Clayton v. Kijakazi

Filing 15

REPORT AND RECOMMENDATION for an Order Reviewing Final Decision of the Commissioner of Social Security. Objections to R&R due by 7/17/2024 Replies due by 7/24/2024. Signed by Magistrate Judge Karen S. Crawford on 7/3/2024.(maq)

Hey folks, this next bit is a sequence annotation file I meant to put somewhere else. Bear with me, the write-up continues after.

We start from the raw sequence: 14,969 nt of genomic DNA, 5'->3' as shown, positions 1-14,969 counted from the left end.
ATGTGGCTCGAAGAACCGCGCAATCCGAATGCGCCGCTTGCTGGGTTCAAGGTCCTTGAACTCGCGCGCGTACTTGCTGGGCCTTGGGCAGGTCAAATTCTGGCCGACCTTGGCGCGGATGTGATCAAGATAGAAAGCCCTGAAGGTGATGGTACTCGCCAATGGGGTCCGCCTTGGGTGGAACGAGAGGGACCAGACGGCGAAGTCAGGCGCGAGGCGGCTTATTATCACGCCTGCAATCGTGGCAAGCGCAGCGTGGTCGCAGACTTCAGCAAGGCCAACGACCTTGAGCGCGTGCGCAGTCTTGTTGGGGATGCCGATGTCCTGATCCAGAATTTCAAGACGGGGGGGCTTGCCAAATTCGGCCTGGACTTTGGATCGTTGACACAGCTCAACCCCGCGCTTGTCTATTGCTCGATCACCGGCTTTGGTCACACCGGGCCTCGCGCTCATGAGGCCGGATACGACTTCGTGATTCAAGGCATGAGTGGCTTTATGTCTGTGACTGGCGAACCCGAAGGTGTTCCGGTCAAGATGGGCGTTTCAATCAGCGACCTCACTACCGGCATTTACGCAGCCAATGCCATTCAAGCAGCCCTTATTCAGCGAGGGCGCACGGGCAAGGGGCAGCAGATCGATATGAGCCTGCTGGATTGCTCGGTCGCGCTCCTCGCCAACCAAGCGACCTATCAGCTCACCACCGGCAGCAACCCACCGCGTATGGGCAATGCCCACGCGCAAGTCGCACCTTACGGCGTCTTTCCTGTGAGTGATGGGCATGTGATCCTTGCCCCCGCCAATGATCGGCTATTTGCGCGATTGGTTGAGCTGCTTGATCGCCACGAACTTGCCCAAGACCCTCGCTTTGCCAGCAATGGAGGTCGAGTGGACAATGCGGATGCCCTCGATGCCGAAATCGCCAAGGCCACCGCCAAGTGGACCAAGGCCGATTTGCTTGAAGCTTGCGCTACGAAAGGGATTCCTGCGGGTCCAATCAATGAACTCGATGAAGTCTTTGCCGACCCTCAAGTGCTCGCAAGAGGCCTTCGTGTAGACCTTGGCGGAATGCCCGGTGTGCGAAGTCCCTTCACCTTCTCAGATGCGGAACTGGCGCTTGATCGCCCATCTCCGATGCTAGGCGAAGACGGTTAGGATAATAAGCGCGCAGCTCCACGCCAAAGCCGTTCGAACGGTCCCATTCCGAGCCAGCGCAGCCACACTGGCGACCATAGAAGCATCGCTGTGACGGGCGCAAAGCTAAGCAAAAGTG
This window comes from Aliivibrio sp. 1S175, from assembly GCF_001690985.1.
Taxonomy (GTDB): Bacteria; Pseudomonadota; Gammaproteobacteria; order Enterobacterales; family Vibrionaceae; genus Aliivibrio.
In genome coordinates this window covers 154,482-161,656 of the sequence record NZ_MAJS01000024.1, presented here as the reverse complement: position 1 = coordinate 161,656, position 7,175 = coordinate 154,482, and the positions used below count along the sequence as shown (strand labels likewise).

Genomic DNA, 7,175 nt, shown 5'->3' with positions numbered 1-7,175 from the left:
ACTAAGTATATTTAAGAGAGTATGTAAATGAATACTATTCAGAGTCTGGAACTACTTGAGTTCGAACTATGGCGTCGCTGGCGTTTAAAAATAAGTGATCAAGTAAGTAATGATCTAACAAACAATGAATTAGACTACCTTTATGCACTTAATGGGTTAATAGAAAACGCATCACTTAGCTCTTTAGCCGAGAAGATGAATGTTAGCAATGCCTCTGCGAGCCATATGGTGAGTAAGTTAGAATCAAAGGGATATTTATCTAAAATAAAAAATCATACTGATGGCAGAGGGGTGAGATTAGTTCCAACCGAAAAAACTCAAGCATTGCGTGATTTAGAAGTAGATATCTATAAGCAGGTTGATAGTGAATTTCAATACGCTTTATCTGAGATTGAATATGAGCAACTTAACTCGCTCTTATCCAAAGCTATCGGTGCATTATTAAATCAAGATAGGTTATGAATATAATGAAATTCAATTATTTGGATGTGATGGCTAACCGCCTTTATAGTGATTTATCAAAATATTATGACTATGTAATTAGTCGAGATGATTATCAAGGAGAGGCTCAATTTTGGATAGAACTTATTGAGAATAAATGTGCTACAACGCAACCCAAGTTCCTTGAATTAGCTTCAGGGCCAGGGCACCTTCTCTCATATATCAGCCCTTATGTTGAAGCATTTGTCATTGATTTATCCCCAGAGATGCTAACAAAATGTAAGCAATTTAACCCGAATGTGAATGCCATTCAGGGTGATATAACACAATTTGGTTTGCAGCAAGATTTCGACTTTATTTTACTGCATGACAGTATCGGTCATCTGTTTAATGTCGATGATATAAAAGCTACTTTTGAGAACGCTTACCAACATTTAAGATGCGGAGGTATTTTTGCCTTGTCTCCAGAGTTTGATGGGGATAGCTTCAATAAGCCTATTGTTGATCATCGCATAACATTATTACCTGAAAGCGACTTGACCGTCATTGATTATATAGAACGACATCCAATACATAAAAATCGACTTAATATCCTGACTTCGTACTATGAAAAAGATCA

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1 2 3 4 5 6 7 8 UNITED STATES DISTRICT COURT 9 SOUTHERN DISTRICT OF CALIFORNIA 10 11 EDWARD C., 12 Plaintiff, Case No.: 23-cv-1170-AJB-KSC 13 v. 14 MARTIN O’MALLEY, Commissioner of Social Security, 15 16 REPORT AND RECOMMENDATION FOR AN ORDER REVIEWING FINAL DECISION OF THE COMMISSIONER OF SOCIAL SECURITY Defendant. 17 18 Plaintiff filed this action challenging the final decision of the Commissioner of 19 Social Security denying plaintiff’s claim for benefits. Doc. No. 1. This Court directed the 20 parties to explore informal resolution of the matter through the meet-and-confer process, 21 but the parties were unable to resolve the case on their own. Doc. Nos. 9, 10. Having 22 reviewed the parties’ briefing and the Administrative Record (“AR”), the Court submits 23 this Report and Recommendation to the assigned District Judge pursuant to 28 U.S.C. 24 § 636(b) and Federal Rule of Civil Procedure 72(b). 25 //// 26 //// 27 //// 28 //// 1 23-cv-1170 1 I. BACKGROUND 2 Plaintiff applied for Disability Insurance Benefits. AR 15.1 The Social Security 3 Administration denied the claim. Id. The Administration denied plaintiff’s claim upon 4 rehearing. Id. Plaintiff requested a hearing before an Administrative Law Judge (“ALJ”). 5 Id. Plaintiff, represented by counsel, appeared before the ALJ. Id. Plaintiff’s attorney and 6 the ALJ both examined plaintiff at the hearing, and the ALJ received testimony from a 7 vocational expert. Id. After reviewing the documentary evidence in the record and hearing 8 the witnesses’ testimony, the ALJ ultimately concluded plaintiff was not disabled. Id. at 9 33.2 10 The ALJ’s decision followed the five steps prescribed by applicable regulations 11 under which the ALJ must sequentially determine (1) if the claimant is engaged in 12 substantial gainful employment; (2) whether the claimant suffers from a “severe” 13 impairment; (3) if any impairment meets or is medically equal to one of the impairments 14 identified in the regulatory Listing of Impairments; (4) the claimant’s residual functional 15 capacity (“RFC”) and whether the claimant could perform any past relevant work; and (5) 16 whether a claimant can make an adjustment to other work based on his or her RFC. See 20 17 C.F.R. § 404.1250(a)(4); AR 18-20. The ALJ’s evaluation ends if at any individual step 18 the ALJ finds the claimant is or is not disabled. See 20 C.F.R. § 404.1250(a)(4). 19 The ALJ first made a threshold finding plaintiff met the insured status requirements 20 through a date last insured (“DLI”) of December 31, 2021. AR 20. At step one, adopting 21 22 23 24 25 26 27 28 All citations to “AR” are to the Administrative Record in this matter [Doc. No. 8], and are paginated accordingly. Any other citations to the Court’s docket will reflect pagination assigned by the Court’s CM/ECF case management system. 2 Although plaintiff had previously been denied benefits at a prior hearing, the ALJ in this case found any presumption of continuing non-disability as a consequence of the prior administrative proceedings had been rebutted by a showing of changed circumstances. AR 16-17. 1 2 23-cv-1170 1 the previous administrative findings, the ALJ found plaintiff had “not engaged in 2 substantial gainful activity since August 25, 2019,” the alleged onset date. Id. 3 At step two, the ALJ found plaintiff had the following severe impairments: “thoracic 4 spine scoliosis and degenerative disc disease; degenerative disc disease of the cervical 5 spine with radiculopathy; obesity; chronic obstructive pulmonary disease (COPD); asthma; 6 migraines; generalized anxiety disorder (GAD); panic disorder; major depressive disorder 7 (MDD); bipolar II disorder; and post-traumatic stress disorder (PTSD).” Id. The ALJ found 8 plaintiff had the following non-severe physical and mental impairments: “diverticulosis; 9 possible cirrhosis of the liver; anemia; hemochromatosis; pancreatitis; colitis; 10 hypertension; fatigue; gastroesophageal reflux disease (GERD); nicotine dependence; 11 tinnitus; vitamin D deficiency; syncope; insomnia; dyspnea; pharyngitis; peptic ulcer; 12 polyarthritis; and white coat syndrome.” AR 21 (internal citations omitted). 13 At step three, the ALJ found claimant’s symptoms did not meet or exceed the 14 regulatory listings. AR 21-24. At step four, the ALJ determined plaintiff had “the residual 15 functional capacity to perform light work,” except plaintiff can “frequently operate hand 16 controls, reach, push, pull, handle, finger, and feel with both upper extremities . . .; 17 occasionally kneel, crouch, stoop, balance, and crawl”; and “occasionally climb stairs and 18 ramps.” AR 24. However, plaintiff can “never climb ladders, ropes, and scaffolds, and can 19 never be exposed to unprotected heights and moving mechanical parts.” Id. Plaintiff “can 20 have occasional concentrated exposure to atmospheric conditions” and “tolerate occasional 21 exposure to extreme cold and vibration.” Id. Plaintiff can “understand, carry out, and 22 remember simple instructions, and use judgment to make simple work-related decisions” 23 and “deal with occasional changes in a routine work setting.” Id. The ALJ also stated 24 plaintiff “cannot perform work requiring a specific production rate, such as assembly line 25 work or work that requires hourly quotas.” Id. Finally, the ALJ found plaintiff “will be off 26 task 10% of the workday.” Id. Given plaintiff’s RFC, the ALJ concluded plaintiff could 27 not perform any past relevant work as a parts manager or auto mechanic. AR 31. 28 3 23-cv-1170 1 At step five, the ALJ found “there are jobs that exist in significant numbers in the 2 national economy that plaintiff can perform,” including “cleaner, housekeeper, marker,” 3 and “sales attendant.” AR 31-32 (internal citations omitted). Accordingly, the ALJ found 4 that the plaintiff was not disabled. AR 33. The Commissioner’s decision to deny plaintiff’s 5 benefits claim became final on July 27, 2022. AR 1-3. This appeal followed. 6 II. STANDARD OF REVIEW 7 This Court will affirm the ALJ’s decision if (1) the ALJ applied the correct legal 8 standards; and (2) the decision is supported by substantial evidence. See Batson v. Comm’r 9 of the Soc. Sec. Admin., 359 F.3d 1190, 1193 (9th Cir. 2004). Under the substantial 10 evidence standard, the Commissioner's findings are upheld if supported by inferences 11 reasonably drawn from the record, and if there is evidence in the record to support more 12 than one rational interpretation, the Court will defer to the Commissioner. Id. 13 Even if the ALJ makes an error, this Court can nonetheless affirm the denial of 14 benefits if such error was “harmless, meaning it was ‘inconsequential to the ultimate 15 nondisability determination.’” Ford v. Saul, 950 F.3d 1141, 1154 (9th Cir. 2020) (quoting 16 Tommasetti v. Astrue, 533 F.3d 1035, 1038 (9th Cir. 2008)). The Court’s ability to uphold 17 the ALJ’s decision is limited in that this Court may not make independent findings and 18 therefore cannot uphold the decision on a ground not asserted by the ALJ. See Stout v. 19 Comm’r of the Soc. Sec. Admin., 454 F.3d 1050, 1054 (9th Cir. 2006). 20 III. ANALYSIS OF THE COMMISSIONER’S DECISION 21 Plaintiff claims two errors: the ALJ did not provide clear and convincing reasons for 22 discounting plaintiff’s allegations of mental dysfunction and erroneously discounted the 23 testimony of the plaintiff’s treating therapist, Cynthia Barnett, LMFT. See generally Doc. 24 No. 11 at 1-2. The Court will address both issues. 25 A. Whether the ALJ failed to provide clear and convincing reasons for discounting 26 plaintiff’s allegations of mental dysfunction. 27 In evaluating a claimant’s subjective symptom testimony, an ALJ must engage in a 28 two-step analysis. Trevizo v. Berryhill, 871 F.3d 664, 678 (9th Cir. 2017). “First, the ALJ 4 23-cv-1170 1 must determine whether the claimant has presented objective medical evidence of an 2 underlying impairment which could reasonably be expected to produce the pain or other 3 symptoms alleged.” Id. (quotation and citation omitted). Second, if the ALJ does not find 4 evidence of malingering, the ALJ can only reject the claimant’s testimony about the 5 severity of those symptoms for “specific, clear, and convincing reasons.” Lambert v. Saul, 6 980 F.3d 1266, 1277 (9th Cir. 2020) (citing Brown-Hunter v. Colvin, 806 F.3d 487, 488- 7 89 (9th Cir. 2015)). The “‘clear and convincing’ standard requires an ALJ to show his 8 work.” Smartt v. Kijakazi, 53 F.4th 489, 499 (9th Cir. 2022). “The standard isn't whether 9 [this] court is convinced, but instead whether the ALJ's rationale is clear enough that it has 10 the power to convince.” Id. At the same time, the ALJ may not merely provide a summary 11 of record evidence and a boilerplate conclusion that plaintiff’s testimony is generally 12 inconsistent with objective medical evidence. Lambert, 980 F.3d 1266 at 1277. Rather, the 13 ALJ must identify specific testimony he or she finds not credible and “link that testimony 14 to parts of the record supporting” the negative credibility assessment. Brown-Hunter, 806 15 F.3d 487. 16 Plaintiff alleged he suffers from depression, anxiety, PTSD, and panic attacks. AR 17 386. His anxiety keeps him “mostly at home” because he “can’t be around people.” AR 18 401. His anxiety limits his ability to concentrate. AR 406. He cannot handle stress. AR 19 407. He fears going out in public, and he has a generalized fear of “dying.” Id. Commenting 20 on his condition with greater specificity, plaintiff noted he cannot attend car shows, which 21 he formerly enjoyed, because there are “too many people,” which will “cause anxiety.” AR 22 405. Thus, the gravamen of plaintiff’s argument is that his mental impairments, in 23 particular his anxiety, prevent him from interacting with people, which prevents him from 24 working. 25 The ALJ noted plaintiff’s medically determinable impairments could reasonably be 26 expected to produce the symptoms as alleged. AR 25. However, the ALJ discounted 27 plaintiff’s claims about the severity of the symptoms caused by plaintiff’s mental 28 impairments. AR 25, 28. Although the ALJ’s decision is not a model of clarity, the Court 5 23-cv-1170 1 concludes the ALJ specifically cited the following evidence in support of this finding: (1) 2 plaintiff’s history of mental health treatment; (2) Dr. Theodore Swigart’s examination of 3 plaintiff; (3) plaintiff’s use of an emotional support animal; (4) plaintiff’s ability to engage 4 in certain activities of daily living (“ADLs”); and (5) evidence of “normal mood and 5 judgment and intact cognition without confusion” during “mental status exams.” See AR 6 27-28 (citing AR 1226-27, 1275, 1284, 1300-08, 1450-52, 1459, 1531, 1569) AR 28 (citing 7 AR 404, 1031, 1034, 1037, 1096, 1451, 1491, 1569). As the Court will explain, none were 8 valid reasons to discount plaintiff’s allegations. 9 (1) Plaintiff’s History of Mental Health Treatment 10 Evidence that successful medical treatment has relieved the symptoms caused by a 11 mental impairment may, in an appropriate case, rebut a plaintiff’s allegations of disabling 12 symptoms. See Wellington v. Berryhill, 878 F.3d 867, 876 (9th Cir. 2017); see also Morgan 13 v. Comm’r, 169 F.3d 595, 599-600 (9th Cir. 1999) (noting that a plaintiff’s “mental 14 symptoms improved with the use of medication” can be a clear and convincing reason to 15 reject a claim of disability). Here, the ALJ concluded plaintiff’s anxiety was “stable with 16 continuous use of anxiolytic medications.” AR 27 (citing AR 1459). This conclusion was 17 based on a single observational note from an annual physical exam performed on or around 18 August 4, 2021. See AR 1459-60. But a disability determination must be based on the 19 record “as a whole.” Smith v. Kijakazi, 14 F.4th 1108, 1112-14 (9th Cir. 2012); Burrell v. 20 Colvin, 775 F.3d 1133, 1140 (9th Cir. 2014). The Court first notes that, during the same 21 physical examination performed by the ALJ, plaintiff reported severe anxiety symptoms 22 “nearly every day.” See AR 1457. Thus, the record relied on by the ALJ suggests plaintiff’s 23 anxiety was stable, but also severe. The two conditions are not mutually exclusive, as a 24 severe condition can nonetheless be “stable” if it is getting neither better nor worse. The 25 ALJ’s analysis does not account for this, and it was therefore incomplete. 26 Moreover, the record suggests that plaintiff’s use of anti-anxiety drugs may well 27 assuage the symptoms of an acute panic attack, but at the same time they leave him too 28 drowsy to function normally. See AR 70, 408. The ALJ may have correctly concluded that 6 23-cv-1170 1 plaintiff could avoid his most severe panic attacks by taking Xanax, but that was not 2 enough. Given the record as a whole, the ALJ also had to ascertain whether plaintiff could 3 still work given the side effects of his medication. Accordingly, the mere fact that plaintiff 4 could take medication is not substantial evidence tending to rebut his claims of disabling 5 mental impairments. Dr. Swigart’s Examination and Report 6 (2) 7 A contradictory medical opinion can be substantial evidence that rebuts subjective 8 symptom testimony. See Carmickle v. Comm’r, 533 F.3d 1155, 1161 (9th Cir. 2008). In 9 Carmickle, an ALJ rejected a plaintiff’s testimony that he could “lift only 10 pounds 10 occasionally” based on a “contradictory opinion that [plaintiff] can lift up to 10 pounds 11 frequently.” Id. The ALJ in this case relied on a June 2021 consultative exam performed 12 by Dr. Theodore Swigart. See AR 27 (citing AR 1450-52). The ALJ noted Dr. Swigart’s 13 findings that plaintiff maintained “adequate eye contact” and “establish[ed] rapport with 14 the examiner.” Id. Dr. Swigart also noted plaintiff “was able to perform simple math, do 15 serial threes and serial sevens, spell ‘world’ forward and backward, state the similarities of 16 apples and oranges, name past Presidents, display common sense understandings, register 17 3/3 objects after five minutes, and respond appropriately to imaginary situations requiring 18 social judgment.” Id. 19 Unlike Carmickle, where the contradictory medical opinion directly addressed a 20 functional limitation claimed by the plaintiff, the medical opinion at issue here does not 21 adequately rebut the plaintiff’s claims. Plaintiff in this case claims he is so crippled by 22 anxiety that he cannot interact with the public. Whether he can count backwards by threes, 23 remember who is or was President, or spell grade-school vocabulary words is wholly 24 beside the point. While Dr. Swigart’s medical opinion might support a finding that plaintiff 25 is mentally capable of performing certain job duties as a matter of pure cognition, the 26 opinion is not substantial evidence tending to rebut plaintiff’s claims of debilitating panic 27 attacks, and it was error for the ALJ to so conclude. 28 //// 7 23-cv-1170 1 (3) Plaintiff’s Use of an Emotional Support Animal 2 Although neither party sufficiently addressed this in the briefing, and the ALJ’s 3 decision is not clear on whether the ALJ considered it favorably or unfavorably to plaintiff, 4 the ALJ appears to have considered plaintiff’s use of an emotional support animal as a 5 factor tending to rebut plaintiff’s subjective symptom testimony. See AR 28. A different 6 ALJ, in plaintiff’s previous hearing, questioned plaintiff about whether plaintiff’s dog 7 could accompany him to work and thereby relieve his anxiety, and a previous vocational 8 expert opined that, at least for some jobs, having on on-site emotional support animal might 9 be a valid option. See AR 81-83. However, plaintiff also testified his pet would not be 10 capable of performing that role because she bites strangers. See id. Thus, to the extent the 11 ALJ considered plaintiff’s use of an emotional support animal as tending to rebut testimony 12 that plaintiff’s anxiety prevents him from working, that conclusion would not be supported 13 by substantial evidence on this record. Plaintiff’s Activities of Daily Living 14 (4) 15 Evidence related to a plaintiff’s ADLs is generally of limited probative value 16 because a plaintiff need not be confined to permanent bedrest to be deemed too disabled to 17 work. See Garrison v. Colvin, 759 F.3d 995, 1016 (9th Cir. 2014). As such, evidence of an 18 ability to engage in ADLs is only probative when it is “inconsistent” with a plaintiff’s 19 testimony or where it establishes skills that can readily be transferred to the workplace. Id. 20 The Ninth Circuit “has repeatedly asserted that the mere fact that a plaintiff has carried on 21 certain daily activities, such as grocery shopping, driving a car, or limited walking for 22 exercise, does not in any way detract from [his] credibility as to [his] overall disability.” 23 Vertigan v. Halter, 260 F.3d 1044, 1050 (9th Cir. 2001); see also Smolen v. Chater, 80 24 F.3d 1273, 1284 (9th Cir. 1996) (recognizing “many home activities may not be easily 25 transferrable to a work environment”). 26 The ALJ discounted plaintiff’s testimony about his mental impairments because the 27 ALJ concluded plaintiff’s allegations were inconsistent with his activities of daily living, 28 including “driv[ing], manag[ing] finances, and maintain[ing] a good relationship with most 8 23-cv-1170 1 of his family.” AR 28. The ALJ did not explain how these ADLs were inconsistent with 2 plaintiff’s testimony or how they demonstrated transferrable job skills. A single conclusory 3 statement declaring the existence of an inconsistency does not rise to the level of an ALJ 4 providing a clear and convincing reason to discount plaintiff’s allegations. Given the nature 5 of plaintiff’s mental impairments—that his anxiety precludes him from performing any 6 work because he cannot interact with the public—evidence that plaintiff can sometimes 7 drive or manage his finances (both of which can be done alone and can be skipped or 8 paused at will to deal with unprovoked anxiety) or interact with his family (who are not the 9 general public) is not substantial evidence supporting a conclusion that plaintiff’s ADL’s 10 rebut his allegations of mental impairment. 11 (5) Plaintiff’s Mental Status Exams 12 Although an ALJ may not “insist on clear medical evidence to support each part of 13 a” plaintiff’s subjective symptom testimony, “[w]hen objective medical evidence in the 14 record is inconsistent with the claimant's subjective testimony, the ALJ may indeed weigh 15 it as undercutting such testimony.” Smartt v. Kijakazi, 53 F.4th 489, 498 (9th Cir. 2022). 16 The ALJ in this case discounted plaintiff’s testimony in part because he found it 17 inconsistent with plaintiff’s “mental status exams [that] show normal mood and judgment 18 and intact cognition without confusion.” AR 28 (citing AR 1031, 1034, 1037, 1096, 1491, 19 1569). Plaintiff argues the ALJ cherry-picked from the record to focus on evidence 20 favorable to a benefits denial, choosing to focus on “notations made during hematology 21 clinic visits, while ignoring probative primary care treatment notes, which showed . . . 22 moderate to severe mental health evaluations.” Doc. No. 11 at 6. Defendant’s response is 23 that the ALJ is not required to draft a “dissertation” as part of a benefits denial, and 24 resolving evidentiary conflicts is a matter for the ALJ, not this Court. Doc. No. 13 at 6-7. 25 The Ninth Circuit has repeatedly held that an ALJ cannot cherry pick from the record 26 by focusing on the evidence that hurts the plaintiff’s case while ignoring the evidence that 27 could support a finding of disability. See Ghanim v. Colvin, 763 F.3d 1154, 1164 (9th Cir. 28 2014); Garrison v. Colvin, 759 F.3d 995, 1017 n.23 (9th Cir. 2014); Holohan v. Massanari, 9 23-cv-1170 1 246 F.3d 1195, 1207 (9th Cir. 2001). As the ALJ noted, multiple hematology and 2 pulmonology clinicians marked plaintiff down has having a normal mood and intact 3 cognition during his clinic visits. See AR 1031, 1034, 1037, 1096, 1491, 1569. The ALJ 4 characterized these observations as “mental status exams.” See AR 28. In reality, the visits 5 at issue concerned plaintiff’s blood and lungs. See, e.g., AR 1031 (noting there was 6 “extensive discussion about the diagnosis of hemochromatosis” with no mention of 7 psychiatric issues); AR 1096 (noting plaintiff received advice and counseling on keeping 8 a healthy diet and/or exercising despite breathing issues). Thus, the ALJ’s conclusory 9 statement that these exams rebutted plaintiff’s testimony about his mental impairments is 10 unreasonable based on the record. Moreover, the ALJ ignored multiple medical records 11 favorable to plaintiff. 12 For example, the ALJ failed to acknowledge how plaintiff’s mood was described as 13 “depressed and tearful,” by Dr. Theodore Swigart, a clinical psychologist. AR 1451. Dr. 14 Swigart stated plaintiff’s “anxiety and depression symptoms appeared to have worsened 15 over the past two years as his medical condition has worsened.” AR 1452. Dr. Swigart also 16 noted plaintiff: 17 21 [P]resented with slowed thinking consistent with depression and feeling easily overwhelmed. He is easily irritated. He has crying episodes. He has poor sleep. He has reduced energy as well as a worrisome thinking about his health and social anxiety. He also has a history of panic attacks as well as symptoms similar to posttraumatic stress disorder mainly nightmares and intrusive images of the traumatic death of his friend that he witnessed. 22 Id. Dr. Swigart further stated plaintiff “would have mild limitations completing a normal 23 workday or workweek due to his mental condition” and “would have moderate difficulties 24 to be able to handle the usual stresses, changes and demands of gainful employment.” AR 25 1453. Lastly, Dr. Swigart diagnosed plaintiff with recurrent major depressive disorder and 26 unspecified anxiety disorder. AR 1452. The ALJ failed to note Dr. Swigart’s overall 27 impression that plaintiff’s prognosis from a psychiatric standpoint was “poor.” AR 1453. 18 19 20 28 10 23-cv-1170 1 The ALJ ignored psychiatric screenings that rated plaintiff’s ability to interact with 2 supervisors and coworkers or complete a normal workday without interruptions from 3 psychologically based symptoms as “poor.” See AR 1268-71. The ALJ failed to account 4 for multiple office treatment records that report a long history of severe mental health 5 symptoms, and which generally corroborate plaintiff’s testimony at the hearing about the 6 severity of his depression, anxiety, and PTSD. See, e.g., AR 1239-41, 1242-45, 1274-75, 7 1276-78, 1278-82. The Court concludes the ALJ improperly cherry-picked evidence from 8 the record when the ALJ concluded plaintiff’s “mental status examinations” were 9 consistent with a finding of non-disability. Because this, and all the other reasons the ALJ 10 gave for discounting plaintiff’s subjective symptom testimony, were unsupported by 11 substantial evidence, the ALJ’s decision was erroneous on this issue. 12 (B) Whether the ALJ Properly Rejected Ms. Barnett’s Opinion 13 Plaintiff also assigns error to the ALJ’s evaluation of a report provided by plaintiff’s 14 treating therapist, Cynthia Barnett, LMFT. See Doc. No. 11 at 8. Plaintiff characterizes the 15 ALJ’s analysis of Ms. Barnett’s opinion as non-specific, particularly because the ALJ does 16 not identify which parts of her opinion he accepts and which parts he rejects. Id. at 10-11. 17 Defendant argues the ALJ properly discharged his duties by stating generally how 18 persuasive he found the opinion in light of the two factors of supportability and 19 consistency. Doc. No. 13 at 8-9. 20 When an ALJ evaluates competing medical opinions in the administrative record, 21 the ALJ must evaluate the persuasiveness of any medical opinions and articulate his or her 22 assessment as to each. 20 C.F.R. § 404.1520c. In evaluating persuasiveness, an ALJ 23 considers the medical opinions’ supportability and consistency; and the ALJ may also 24 consider the relationship between the source and the claimant, the source’s specialization, 25 and other factors such as the source’s knowledge of other evidence, social security 26 requirements, and whether there was subsequently submitted evidence. See 20 C.F.R. § 27 404.1520c(1)-(5). Although an ALJ may discuss each of the factors to be considered in his 28 or her opinion, the regulations only require the ALJ to explain how he or she considered 11 23-cv-1170 1 the most important factors— supportability and consistency—when determining a medical 2 opinion’s persuasiveness, unless two conflicting medical opinions are both equally well- 3 supported and consistent with the record. 20 C.F.R. § 404.1520c(b)(2)-(3). Under the 4 current regulations, the ALJ’s decision “to discredit any medical opinion” will be upheld 5 if it is “supported by substantial evidence.” Woods v. Kijakazi, 32 F.4th 785, 787 (9th Cir. 6 2022). 7 “Consistency” measures how consistent a medical opinion is with other evidence in 8 the record. See 20 C.F.R. §§ 404.1520c(c)(2), 416.920c(c)(2). “Supportability” is the 9 extent to which a source presents relevant objective medical evidence and explanations to 10 support its opinion or finding. 20 C.F.R. § 404.1520c(c)(1), 416.920c(c)(1). The ALJ did 11 mention “consistency” and “supportability” in his evaluation of Ms. Barnett’s opinion, the 12 entirety of which is as follows: 13 14 15 16 17 18 [In] May 2021, Cynthia Barnett, LMFT, opined that the claimant had fair ability interact appropriately with the public and a good ability to understand, remember, and carry out simple and complex instructions; maintain concentration, attention, and persistence; and perform activities within a schedule and maintain regular attendance. This opinion is somewhat persuasive. It is supported by LMFT Barnett’s note indicating that the claimant’s progress was maintained in treatment. However, it is not fully consistent with the claimant’s testimony of trouble concentrating. 19 See AR 29. The Court concludes this assessment is ultimately inscrutable for several 20 reasons. First, the ALJ did not explain how Ms. Barnett’s “note” is a proper supportability 21 factor because it does not facially appear to describe the credible medical information Ms. 22 Barnett considered when forming her opinion, and the Court cannot review an assessment 23 by the ALJ that is so conclusory and unclear. More problematically, the ALJ appears to 24 have actually rejected Ms. Barnett’s opinions about plaintiff’s abilities to focus and 25 concentrate, which means the ALJ thought plaintiff was more disabled than Ms. Barnett’s 26 opinion suggested. The ALJ ignored the parts of Ms. Barnett’s opinion which suggest 27 plaintiff’s impairments may have been serious enough to preclude any engagement in 28 substantial gainful activity: his “poor” ability to interact with coworkers and supervisors, 12 23-cv-1170 1 his “poor” ability to work without interruption, and his “poor” ability to respond to changes 2 in a work setting. See AR 1270. The ALJ’s assessment, therefore, implausibly ignores 3 without explanation Ms. Barnett’s assessments and is not an appropriate discharge of the 4 obligation to assess the persuasiveness of competing medical opinions. 5 (C) Whether the ALJ’s Error Was Harmless 6 This Court’s ability to assign harmlessness to an ALJ’s error is severely constrained 7 because the decision on an applicant’s disability rests solely with the Social Security 8 Administration. See Brown-Hunter v. Colvin, 806 F.3d 487, 492 (9th Cir. 2015). Harmless 9 error is therefore the exception to the rule in Social Security appeals. See id. The Ninth 10 Circuit finds harmless error where the ALJ commits error, but the ALJ’s decision 11 nonetheless incorporated another, independently sufficient ground for denial of benefits. 12 See Molina v. Astrue, 674 F.3d 1104, 1115 (9th Cir. 2012), superseded on other grounds 13 20 C.F.R. § 404.1502(a). In this case, the Court has concluded the ALJ’s assessment of 14 plaintiff’s testimony was not supported by substantial evidence and the evaluation of 15 LMFT Barnett’s opinion was legally insufficient. None of the ALJ’s flawed analyses were 16 supported by independent, sufficient reasoning free from error. Accordingly, the Court 17 concludes the errors here were not harmless. 18 The question of disposition remains. Plaintiff suggested the decision here should be 19 “remanded.” See Doc. No. 11 at 14. Here, although the ALJ failed to properly assess 20 plaintiff’s subjective symptom testimony and inadequately considered the persuasiveness 21 of Ms. Barnett’s opinion, it is the agency’s job, not this Court’s, not make the ultimate 22 determination on disability. The Court accordingly concludes remand for further 23 proceedings is the appropriate remedy. 24 IV. CONCLUSION AND RECOMMENDATION 25 The Court recommends the decision of the Commissioner be vacated and the matter 26 remanded. On remand, the ALJ shall reconsider the record and issue a new decision 27 consistent with this Report and Recommendation. Any objections (or responses thereto) to 28 13 23-cv-1170 1 this Report and Recommendation shall be filed within the time limits allowed by Federal 2 Rule of Civil Procedure 72(b). 3 Dated: July 3, 2024 4 5 6 7 8 9 10 11 12 13 14 15 16 17 18 19 20 21 22 23 24 25 26 27 28 14 23-cv-1170